2,291 vaping-related lung injury cases in all 50 states, 2 US territories; 48 deaths in 25 states

These data as of December 3, 2019 were adjusted by removing 175 non-hospitalized cases from previously reported national cases. From this date forward, CDC will report only hospitalized cases but deaths regardless of hospitalization status.

THC is present in most of the samples tested by FDA. While Vitamin E acetate is a chemical of concern, 152 different THC products have been used by patients.

An article in the December 6, 2019 issue of CDC’s Morbidity and Mortality Weekly Report (MMWR) provides more information about the kinds of THC products patients have used.

Of 2,291 patients, 1,421 vaped any use of THC, 956 vaped any use of nicotine, and 214 vaped any use of CBD.

More than half used Dank Vapes. The next popular brands were TKO, Rove, Smart Cart, Kingpen, and Cookie. “Cart” refers to the cartridge that is inserted into a vaping device.

Ten percent of patients in the Northeast and West regions reported using Dabwood and Brass Knuckles. From one percent to five percent of patients nationwide reported using the following brands: Off White, Moon Rocks, Chronic Carts, Mario Carts, Cereal Carts, Runtz, Dr. Zodiac, Eureka, Supreme G, and CaliPlug. Use of 134 other products were reported by 1 percent of patients.

While the marijuana industry insists that the THC cartridge brands making people sick are purchased exclusively from illicit, black-market dealers, several individual states report some patients have bought them from licensed dispensaries. Worse, anyone, including underage young people, can buy most of these products without even being asked their age before entering online stores.

Read CDC December 3, 2019 vaping-related lung injury update here.

Read CDC’s December 6, 2019 MMWR article here.


Every person who touches the lives of teenagers should watch “E-Cigarette Microlearning Video,” a 6-minute, 35-second brief produced by the nonprofit American Association of State and Territorial Health Officials. Dr. Brian King of the CDC’s Office of Smoking and Health narrates the video.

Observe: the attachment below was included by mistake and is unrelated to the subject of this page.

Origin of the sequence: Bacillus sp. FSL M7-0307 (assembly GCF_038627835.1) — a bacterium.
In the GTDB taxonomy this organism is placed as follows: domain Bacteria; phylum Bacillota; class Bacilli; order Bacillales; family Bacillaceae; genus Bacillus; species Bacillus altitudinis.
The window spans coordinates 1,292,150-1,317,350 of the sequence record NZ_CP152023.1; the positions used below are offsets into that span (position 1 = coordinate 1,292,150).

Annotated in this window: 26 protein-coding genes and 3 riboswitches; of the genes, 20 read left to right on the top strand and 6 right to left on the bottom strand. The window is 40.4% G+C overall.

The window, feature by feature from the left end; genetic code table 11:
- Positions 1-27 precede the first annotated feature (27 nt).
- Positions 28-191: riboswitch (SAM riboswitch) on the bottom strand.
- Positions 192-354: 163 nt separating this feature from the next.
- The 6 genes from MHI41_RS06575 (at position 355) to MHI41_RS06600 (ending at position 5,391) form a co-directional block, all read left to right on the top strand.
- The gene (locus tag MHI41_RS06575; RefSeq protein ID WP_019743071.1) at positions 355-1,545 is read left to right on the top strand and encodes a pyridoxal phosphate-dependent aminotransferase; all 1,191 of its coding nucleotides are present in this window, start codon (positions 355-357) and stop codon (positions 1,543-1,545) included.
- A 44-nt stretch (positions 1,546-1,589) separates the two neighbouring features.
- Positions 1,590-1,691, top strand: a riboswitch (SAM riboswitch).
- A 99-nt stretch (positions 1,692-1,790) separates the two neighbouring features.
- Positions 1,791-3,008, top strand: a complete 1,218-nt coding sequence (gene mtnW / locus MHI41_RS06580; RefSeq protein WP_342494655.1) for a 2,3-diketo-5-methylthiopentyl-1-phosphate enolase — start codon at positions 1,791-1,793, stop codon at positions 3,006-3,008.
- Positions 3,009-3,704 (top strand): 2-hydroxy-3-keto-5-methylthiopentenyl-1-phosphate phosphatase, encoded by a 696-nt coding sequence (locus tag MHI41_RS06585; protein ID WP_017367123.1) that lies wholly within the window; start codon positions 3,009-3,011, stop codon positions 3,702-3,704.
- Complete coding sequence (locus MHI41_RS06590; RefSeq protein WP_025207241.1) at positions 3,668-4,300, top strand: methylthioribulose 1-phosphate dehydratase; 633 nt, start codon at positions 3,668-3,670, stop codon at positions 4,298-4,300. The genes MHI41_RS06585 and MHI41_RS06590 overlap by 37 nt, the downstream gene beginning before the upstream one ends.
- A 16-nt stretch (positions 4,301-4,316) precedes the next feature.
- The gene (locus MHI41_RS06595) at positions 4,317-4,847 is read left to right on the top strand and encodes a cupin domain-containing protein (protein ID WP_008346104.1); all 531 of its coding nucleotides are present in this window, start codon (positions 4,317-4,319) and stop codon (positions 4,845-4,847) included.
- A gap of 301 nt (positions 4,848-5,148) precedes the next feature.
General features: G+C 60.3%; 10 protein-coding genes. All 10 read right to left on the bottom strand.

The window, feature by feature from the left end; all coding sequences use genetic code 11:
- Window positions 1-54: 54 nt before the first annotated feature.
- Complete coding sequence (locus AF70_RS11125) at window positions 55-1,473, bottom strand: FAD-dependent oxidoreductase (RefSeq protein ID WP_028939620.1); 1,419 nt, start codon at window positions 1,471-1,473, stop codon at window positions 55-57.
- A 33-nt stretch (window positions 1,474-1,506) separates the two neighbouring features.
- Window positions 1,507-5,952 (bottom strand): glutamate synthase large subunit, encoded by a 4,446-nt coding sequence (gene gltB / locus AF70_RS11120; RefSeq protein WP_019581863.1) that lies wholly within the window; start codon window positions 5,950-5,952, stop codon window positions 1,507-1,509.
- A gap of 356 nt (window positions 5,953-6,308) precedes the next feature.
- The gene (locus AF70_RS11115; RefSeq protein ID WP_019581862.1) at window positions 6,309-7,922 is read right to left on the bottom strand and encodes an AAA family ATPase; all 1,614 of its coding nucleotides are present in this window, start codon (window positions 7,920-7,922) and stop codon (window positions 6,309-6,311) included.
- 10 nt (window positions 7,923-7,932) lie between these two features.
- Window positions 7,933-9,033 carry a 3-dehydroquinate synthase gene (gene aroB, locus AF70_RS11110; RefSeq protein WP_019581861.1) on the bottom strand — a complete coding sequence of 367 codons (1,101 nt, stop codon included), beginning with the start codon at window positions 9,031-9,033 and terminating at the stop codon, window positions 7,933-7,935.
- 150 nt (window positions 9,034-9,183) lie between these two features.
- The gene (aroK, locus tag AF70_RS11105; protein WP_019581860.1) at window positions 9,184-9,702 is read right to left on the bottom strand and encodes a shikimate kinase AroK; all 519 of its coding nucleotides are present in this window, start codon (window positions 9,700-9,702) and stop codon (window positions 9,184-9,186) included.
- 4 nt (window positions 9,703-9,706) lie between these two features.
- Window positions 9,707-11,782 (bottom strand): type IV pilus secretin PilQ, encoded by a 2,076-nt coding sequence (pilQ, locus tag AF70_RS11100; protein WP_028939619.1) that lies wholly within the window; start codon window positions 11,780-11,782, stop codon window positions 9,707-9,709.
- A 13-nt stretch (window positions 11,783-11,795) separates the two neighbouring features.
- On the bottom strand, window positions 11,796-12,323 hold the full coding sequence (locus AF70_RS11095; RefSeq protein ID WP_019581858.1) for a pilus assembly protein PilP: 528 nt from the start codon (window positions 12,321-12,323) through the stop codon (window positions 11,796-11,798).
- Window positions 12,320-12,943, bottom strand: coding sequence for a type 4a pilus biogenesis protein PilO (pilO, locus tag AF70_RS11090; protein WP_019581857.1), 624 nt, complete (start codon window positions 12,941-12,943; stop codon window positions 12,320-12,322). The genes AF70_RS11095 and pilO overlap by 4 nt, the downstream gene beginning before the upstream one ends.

We highlight key points here to encourage you to watch it.

It begins with the news that e-cigarette use doubled in just one year (2017-2018) as shown above.

Every other kind of tobacco use has dropped since 2011, while e-cigarette use skyrocketed among kids who never smoked before, but became addicted to nicotine via e-cigarettes.

The primary driver of this escalation in use is Juul.

Several factors contribute to encouraging youth use. The first one is advertising.

Dr. King sums it up this way, “Advertising will bring a horse to water, flavors will get him to drink, and nicotine [and marijuana] will keep him coming back for more.”

The second factor is flavoring.

The third factor is nicotine. And nicotine is not the only thing e-cigarettes contain.

Cartridges containing THC, the psychoactive component in marijuana, can also be inserted into vaping devices. One-third of high-school e-cigarette users vape THC.

The Surgeon General says both nicotine and marijuana act on the brain and can change it. It’s not like you can buy a new brain. No adolescent or young adult should use either drug.

Prevention strategies we know work for cigarettes and other forms of tobacco can be applied to e-cigarettes.

National Families in Action adds:

Cigarettes are legal, but you cannot buy them online. So why can you buy e-cigarettes online?

Marijuana is illegal nationwide. So why can you buy THC vape cartridges online?

Watch “E-Cigarette Microlearning Video” here.


CDC nicotine and marijuana resources

Many resources for parents, healthcare professionals, and communities are available from CDC.

You can find them here and here.

Visit The Marijuana Report’s Facebook page

In addition to current issues of The Marijuana Report, we post several more marijuana messages each month on our Facebook page. Search Facebook for nationalfamilies to access it.

RELATED ARTICLE: My Son Was Addicted to Pot Vaping. Now, Congress Wants to Aid the Industry.


Looking for a past issue of The Marijuana Report?

Find it here.


Did you know that in addition to The Marijuana Report e-newsletter, National Families in Action also publishes The Marijuana Report website? There you can find summaries of (and access to) scientific marijuana studies, the growth of the commercial marijuana industry, and what families and communities are doing to restrain it. Begin at our Welcome Page to access all the resources The Marijuana Report website offers.


The Marijuana Report is a weekly e-newsletter published by National Families in Action in partnership with SAM (Smart Approaches to Marijuana).

Visit National Families in Action’s website, The Marijuana Report.Org, to learn more about the marijuana story unfolding across the nation.

Subscribe to The Marijuana Report e-newsletter.

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